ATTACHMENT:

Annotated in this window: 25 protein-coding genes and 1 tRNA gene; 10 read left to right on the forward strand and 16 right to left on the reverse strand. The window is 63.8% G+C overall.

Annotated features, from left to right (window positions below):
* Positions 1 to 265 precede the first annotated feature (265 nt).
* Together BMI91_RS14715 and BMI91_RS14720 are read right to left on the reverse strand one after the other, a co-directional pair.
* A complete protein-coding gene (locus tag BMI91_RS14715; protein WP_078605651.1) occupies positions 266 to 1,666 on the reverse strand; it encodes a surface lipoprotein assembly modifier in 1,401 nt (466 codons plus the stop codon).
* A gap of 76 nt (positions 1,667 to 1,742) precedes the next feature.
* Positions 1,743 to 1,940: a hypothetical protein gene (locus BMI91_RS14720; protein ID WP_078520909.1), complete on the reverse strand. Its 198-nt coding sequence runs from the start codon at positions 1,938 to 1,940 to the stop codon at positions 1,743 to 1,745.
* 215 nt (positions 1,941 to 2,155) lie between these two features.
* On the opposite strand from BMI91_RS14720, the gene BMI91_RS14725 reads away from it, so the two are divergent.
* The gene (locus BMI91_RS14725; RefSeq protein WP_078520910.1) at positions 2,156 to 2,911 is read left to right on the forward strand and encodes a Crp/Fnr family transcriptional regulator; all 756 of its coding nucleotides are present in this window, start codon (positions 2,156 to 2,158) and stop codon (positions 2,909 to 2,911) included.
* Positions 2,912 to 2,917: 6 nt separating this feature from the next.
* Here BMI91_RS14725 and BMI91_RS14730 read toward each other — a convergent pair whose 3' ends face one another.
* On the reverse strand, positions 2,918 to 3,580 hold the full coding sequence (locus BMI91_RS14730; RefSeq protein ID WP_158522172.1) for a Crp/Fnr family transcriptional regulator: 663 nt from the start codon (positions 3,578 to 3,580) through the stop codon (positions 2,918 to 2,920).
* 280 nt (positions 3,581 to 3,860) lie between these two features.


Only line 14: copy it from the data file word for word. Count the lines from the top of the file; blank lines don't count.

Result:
* 280 nt (positions 3,581 to 3,860) lie between these two features.